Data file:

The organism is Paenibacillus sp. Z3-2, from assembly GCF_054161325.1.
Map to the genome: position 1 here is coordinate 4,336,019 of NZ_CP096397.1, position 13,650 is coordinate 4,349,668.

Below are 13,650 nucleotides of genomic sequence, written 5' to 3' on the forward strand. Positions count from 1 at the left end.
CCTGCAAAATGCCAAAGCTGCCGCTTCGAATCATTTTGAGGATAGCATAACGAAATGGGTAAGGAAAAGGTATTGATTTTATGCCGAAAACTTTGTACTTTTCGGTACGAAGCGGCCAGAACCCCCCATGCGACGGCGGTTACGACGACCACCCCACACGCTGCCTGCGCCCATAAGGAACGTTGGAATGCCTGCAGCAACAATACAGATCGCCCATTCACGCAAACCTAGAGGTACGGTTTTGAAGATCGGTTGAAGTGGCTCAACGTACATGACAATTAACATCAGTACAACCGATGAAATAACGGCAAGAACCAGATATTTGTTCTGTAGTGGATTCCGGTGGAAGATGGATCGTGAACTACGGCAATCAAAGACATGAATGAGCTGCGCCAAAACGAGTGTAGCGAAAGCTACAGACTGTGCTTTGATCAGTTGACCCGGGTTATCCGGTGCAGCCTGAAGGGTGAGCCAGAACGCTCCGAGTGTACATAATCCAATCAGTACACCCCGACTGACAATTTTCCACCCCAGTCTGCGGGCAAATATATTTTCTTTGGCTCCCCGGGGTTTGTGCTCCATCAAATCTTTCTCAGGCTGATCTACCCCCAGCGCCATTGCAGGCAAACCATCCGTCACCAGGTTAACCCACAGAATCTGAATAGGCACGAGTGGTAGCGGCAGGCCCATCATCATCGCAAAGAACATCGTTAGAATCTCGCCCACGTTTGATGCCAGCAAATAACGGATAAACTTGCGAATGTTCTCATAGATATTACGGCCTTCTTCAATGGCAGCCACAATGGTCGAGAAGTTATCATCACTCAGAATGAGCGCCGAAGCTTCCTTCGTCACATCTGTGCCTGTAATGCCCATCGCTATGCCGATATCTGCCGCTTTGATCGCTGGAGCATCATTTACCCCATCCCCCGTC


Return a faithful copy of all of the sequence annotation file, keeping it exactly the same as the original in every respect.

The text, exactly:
The organism is Paenibacillus sp. Z3-2, from assembly GCF_054161325.1.
Map to the genome: position 1 here is coordinate 4,336,019 of NZ_CP096397.1, position 13,650 is coordinate 4,349,668.

Below are 13,650 nucleotides of genomic sequence, written 5' to 3' on the forward strand. Positions count from 1 at the left end.
CCTGCAAAATGCCAAAGCTGCCGCTTCGAATCATTTTGAGGATAGCATAACGAAATGGGTAAGGAAAAGGTATTGATTTTATGCCGAAAACTTTGTACTTTTCGGTACGAAGCGGCCAGAACCCCCCATGCGACGGCGGTTACGACGACCACCCCACACGCTGCCTGCGCCCATAAGGAACGTTGGAATGCCTGCAGCAACAATACAGATCGCCCATTCACGCAAACCTAGAGGTACGGTTTTGAAGATCGGTTGAAGTGGCTCAACGTACATGACAATTAACATCAGTACAACCGATGAAATAACGGCAAGAACCAGATATTTGTTCTGTAGTGGATTCCGGTGGAAGATGGATCGTGAACTACGGCAATCAAAGACATGAATGAGCTGCGCCAAAACGAGTGTAGCGAAAGCTACAGACTGTGCTTTGATCAGTTGACCCGGGTTATCCGGTGCAGCCTGAAGGGTGAGCCAGAACGCTCCGAGTGTACATAATCCAATCAGTACACCCCGACTGACAATTTTCCACCCCAGTCTGCGGGCAAATATATTTTCTTTGGCTCCCCGGGGTTTGTGCTCCATCAAATCTTTCTCAGGCTGATCTACCCCCAGCGCCATTGCAGGCAAACCATCCGTCACCAGGTTAACCCACAGAATCTGAATAGGCACGAGTGGTAGCGGCAGGCCCATCATCATCGCAAAGAACATCGTTAGAATCTCGCCCACGTTTGATGCCAGCAAATAACGGATAAACTTGCGAATGTTCTCATAGATATTACGGCCTTCTTCAATGGCAGCCACAATGGTCGAGAAGTTATCATCACTCAGAATGAGCGCCGAAGCTTCCTTCGTCACATCTGTGCCTGTAATGCCCATCGCTATGCCGATATCTGCCGCTTTGATCGCTGGAGCATCATTTACCCCATCCCCCGTC